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I think laws in America need a bit more detail when being drawn up. One thing I would like to see is that a paragraph be included that states WHY the law is being written/passed.... what problem is being addressed. Similarly, I would like to see procedures put in place to review laws, to see if there is still a need for it. Having a paragraph stating the laws intention would help. I know this would lead to more administrative bureaucracy but, just some general thoughts....

aintmisbehaven 7 Dec 4

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Have you read a bill? I think the details are ridiculous...there are Findings, which state the "WHY"...a glossary...a glossary for the glossary...footnotes...

Most bills would challenge even the most studious of law graduates with the formal outlining procedures and terminology...

It takes loads of people to interpret the laws, so simplification gets my vote, but I have no offering of how to do that without leaving even more to question and debate...

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I like the upkeep period. The "reason why" although I like and as a manager I explain most of the time, I'm not sure how it would translate. "Why can't we murder people; murder is bad"

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I agree that each law needs a kind of tl;dr at the end. Legalese is a language that consists entirely of details, layered upon each other to close loopholes like a word lasagna. I fear adding even more details would cause the whole thing to go torus shaped and break physics.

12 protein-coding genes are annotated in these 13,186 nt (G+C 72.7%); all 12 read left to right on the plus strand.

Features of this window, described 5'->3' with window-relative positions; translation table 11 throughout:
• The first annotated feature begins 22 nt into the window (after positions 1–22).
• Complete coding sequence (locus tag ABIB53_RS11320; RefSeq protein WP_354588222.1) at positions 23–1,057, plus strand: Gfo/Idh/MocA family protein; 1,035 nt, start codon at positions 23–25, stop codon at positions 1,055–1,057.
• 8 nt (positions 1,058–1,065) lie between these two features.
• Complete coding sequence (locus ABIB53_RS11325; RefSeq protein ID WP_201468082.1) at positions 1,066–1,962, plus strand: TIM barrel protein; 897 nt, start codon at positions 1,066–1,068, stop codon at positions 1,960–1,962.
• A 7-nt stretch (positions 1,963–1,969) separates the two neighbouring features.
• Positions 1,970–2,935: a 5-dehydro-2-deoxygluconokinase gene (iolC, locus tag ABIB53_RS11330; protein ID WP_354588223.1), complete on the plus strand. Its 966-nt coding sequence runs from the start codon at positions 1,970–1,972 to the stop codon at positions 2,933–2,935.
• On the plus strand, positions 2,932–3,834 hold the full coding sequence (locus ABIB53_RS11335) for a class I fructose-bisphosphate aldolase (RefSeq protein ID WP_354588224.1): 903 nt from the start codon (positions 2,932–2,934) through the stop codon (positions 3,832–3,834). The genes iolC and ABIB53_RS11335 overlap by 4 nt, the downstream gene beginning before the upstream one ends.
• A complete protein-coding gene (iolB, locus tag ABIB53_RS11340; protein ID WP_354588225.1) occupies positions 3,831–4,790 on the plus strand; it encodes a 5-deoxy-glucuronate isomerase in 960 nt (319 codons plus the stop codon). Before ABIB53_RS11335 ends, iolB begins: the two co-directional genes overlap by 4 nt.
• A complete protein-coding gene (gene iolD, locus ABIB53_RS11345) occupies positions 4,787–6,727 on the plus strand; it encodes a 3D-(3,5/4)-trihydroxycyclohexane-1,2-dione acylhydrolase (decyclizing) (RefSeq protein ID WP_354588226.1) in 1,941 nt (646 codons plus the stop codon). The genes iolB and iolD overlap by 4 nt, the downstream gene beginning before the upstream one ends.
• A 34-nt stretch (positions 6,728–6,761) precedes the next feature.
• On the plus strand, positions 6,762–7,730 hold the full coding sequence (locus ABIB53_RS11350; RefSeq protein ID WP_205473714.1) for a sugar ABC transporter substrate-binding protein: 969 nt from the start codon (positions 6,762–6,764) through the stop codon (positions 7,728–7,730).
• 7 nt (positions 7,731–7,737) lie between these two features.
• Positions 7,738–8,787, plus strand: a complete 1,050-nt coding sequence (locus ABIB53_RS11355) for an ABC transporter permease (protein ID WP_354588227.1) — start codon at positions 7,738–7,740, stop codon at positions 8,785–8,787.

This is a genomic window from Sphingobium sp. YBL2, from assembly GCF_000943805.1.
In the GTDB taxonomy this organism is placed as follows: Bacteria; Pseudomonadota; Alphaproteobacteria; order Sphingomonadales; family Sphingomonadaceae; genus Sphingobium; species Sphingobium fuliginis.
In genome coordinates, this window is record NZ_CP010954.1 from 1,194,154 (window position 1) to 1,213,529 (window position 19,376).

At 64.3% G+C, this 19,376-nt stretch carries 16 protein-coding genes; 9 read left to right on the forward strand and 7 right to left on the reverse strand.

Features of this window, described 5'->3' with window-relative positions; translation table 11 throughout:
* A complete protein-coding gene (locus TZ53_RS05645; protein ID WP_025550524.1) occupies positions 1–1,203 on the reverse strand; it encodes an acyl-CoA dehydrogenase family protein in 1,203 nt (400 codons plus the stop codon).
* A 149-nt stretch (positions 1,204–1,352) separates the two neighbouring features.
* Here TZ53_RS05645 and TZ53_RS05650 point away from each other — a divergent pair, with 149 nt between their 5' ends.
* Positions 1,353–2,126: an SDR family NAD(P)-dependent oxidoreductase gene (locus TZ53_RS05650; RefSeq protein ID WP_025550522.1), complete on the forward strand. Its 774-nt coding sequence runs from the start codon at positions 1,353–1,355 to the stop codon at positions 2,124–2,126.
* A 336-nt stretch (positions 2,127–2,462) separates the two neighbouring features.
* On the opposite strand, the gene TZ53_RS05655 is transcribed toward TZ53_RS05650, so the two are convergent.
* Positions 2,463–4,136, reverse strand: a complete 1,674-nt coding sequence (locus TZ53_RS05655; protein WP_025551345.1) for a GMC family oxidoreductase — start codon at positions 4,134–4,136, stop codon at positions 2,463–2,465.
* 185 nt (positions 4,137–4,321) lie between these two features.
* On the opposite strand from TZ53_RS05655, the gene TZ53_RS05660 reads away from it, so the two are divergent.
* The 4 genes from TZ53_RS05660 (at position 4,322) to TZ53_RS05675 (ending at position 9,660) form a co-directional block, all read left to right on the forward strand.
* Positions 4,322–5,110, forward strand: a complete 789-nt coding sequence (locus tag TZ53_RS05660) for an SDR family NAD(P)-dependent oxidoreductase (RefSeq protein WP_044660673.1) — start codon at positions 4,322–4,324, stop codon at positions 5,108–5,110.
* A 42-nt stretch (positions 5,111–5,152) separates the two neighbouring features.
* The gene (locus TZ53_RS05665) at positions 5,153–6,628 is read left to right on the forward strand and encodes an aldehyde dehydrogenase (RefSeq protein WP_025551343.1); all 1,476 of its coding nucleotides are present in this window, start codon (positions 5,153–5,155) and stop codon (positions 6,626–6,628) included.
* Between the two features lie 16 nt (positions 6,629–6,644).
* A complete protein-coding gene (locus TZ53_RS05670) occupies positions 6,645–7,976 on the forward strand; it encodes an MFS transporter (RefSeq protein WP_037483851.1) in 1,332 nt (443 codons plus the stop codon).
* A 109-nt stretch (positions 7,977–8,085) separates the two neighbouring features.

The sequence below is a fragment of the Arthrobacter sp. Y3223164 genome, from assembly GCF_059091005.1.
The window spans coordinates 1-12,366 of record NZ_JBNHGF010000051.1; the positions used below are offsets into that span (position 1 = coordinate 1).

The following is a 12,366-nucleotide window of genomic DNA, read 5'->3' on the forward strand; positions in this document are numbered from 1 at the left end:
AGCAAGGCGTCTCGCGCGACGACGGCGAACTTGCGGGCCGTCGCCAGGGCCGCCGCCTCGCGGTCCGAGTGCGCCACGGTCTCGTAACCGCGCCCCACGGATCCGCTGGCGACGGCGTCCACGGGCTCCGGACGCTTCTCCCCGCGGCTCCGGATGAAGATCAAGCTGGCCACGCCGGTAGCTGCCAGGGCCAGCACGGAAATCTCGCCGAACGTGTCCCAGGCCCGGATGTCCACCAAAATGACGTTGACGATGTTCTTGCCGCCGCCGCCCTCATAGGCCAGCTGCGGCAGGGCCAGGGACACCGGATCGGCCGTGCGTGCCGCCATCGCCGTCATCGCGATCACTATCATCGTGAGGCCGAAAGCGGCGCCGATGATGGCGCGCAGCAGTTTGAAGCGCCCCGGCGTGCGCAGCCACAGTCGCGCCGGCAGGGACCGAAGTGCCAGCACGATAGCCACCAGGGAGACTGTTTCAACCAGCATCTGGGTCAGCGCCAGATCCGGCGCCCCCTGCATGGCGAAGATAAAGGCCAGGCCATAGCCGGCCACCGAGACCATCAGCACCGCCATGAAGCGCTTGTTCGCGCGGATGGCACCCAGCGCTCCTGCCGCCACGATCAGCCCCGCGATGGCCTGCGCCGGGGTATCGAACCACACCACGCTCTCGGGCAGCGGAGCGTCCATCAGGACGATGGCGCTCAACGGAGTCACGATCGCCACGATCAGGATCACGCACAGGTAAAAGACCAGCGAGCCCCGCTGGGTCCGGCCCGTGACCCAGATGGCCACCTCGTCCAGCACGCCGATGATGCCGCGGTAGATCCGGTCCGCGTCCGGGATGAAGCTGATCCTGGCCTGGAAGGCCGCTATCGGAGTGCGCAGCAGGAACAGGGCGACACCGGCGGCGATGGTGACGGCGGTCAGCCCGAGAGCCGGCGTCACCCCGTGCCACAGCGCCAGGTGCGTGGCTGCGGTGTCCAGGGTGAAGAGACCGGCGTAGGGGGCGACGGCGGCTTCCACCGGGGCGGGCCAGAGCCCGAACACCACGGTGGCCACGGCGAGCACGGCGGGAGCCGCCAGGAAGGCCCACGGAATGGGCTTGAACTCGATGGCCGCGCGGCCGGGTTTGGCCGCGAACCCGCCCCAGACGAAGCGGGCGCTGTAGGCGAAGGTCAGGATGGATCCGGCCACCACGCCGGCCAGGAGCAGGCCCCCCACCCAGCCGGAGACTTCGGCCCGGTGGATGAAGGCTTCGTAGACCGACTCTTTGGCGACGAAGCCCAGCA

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The Affordable Care Act was 1200 pages. Pelosi said" You have to pass the bill to read the bill". Congress was not afforded time to read 1200 pages. How much more detail do you need than 1200 pages? The paragraph summation was the propaganda they spread about the ACA. Which all of it was lies.

ooo-k.... you don't like the ACA.... not sure how that fits into identifying the purpose of a law and later reviewing laws for potential change/repeal....

You are too generous in your low count of the number of pages...there were approximately 13,000 pages...unless you were McConnell who stated it was over 40,000 pages...that man can't count...

and to make things a bit even, here is a link showing the comparison of the time spent on the ACA and the ACA 2.0, or Trump care...

[nytimes.com]

@thinktwice 13,000??? That sounds excessive. I'm wondering wtf could have needed so many words.

@bingst When the ACA first came out, I read sections for days...what did it contain? Line by line covering everything from how to finance it to who would be eligible...of course, look how bills are written in the double spaced outline standard... if you get a chance you can read parts of it just to see how it was so detailed...

[healthcare.gov]

There is a consolidated version that was available...even that was a sleeper for most...yawn...

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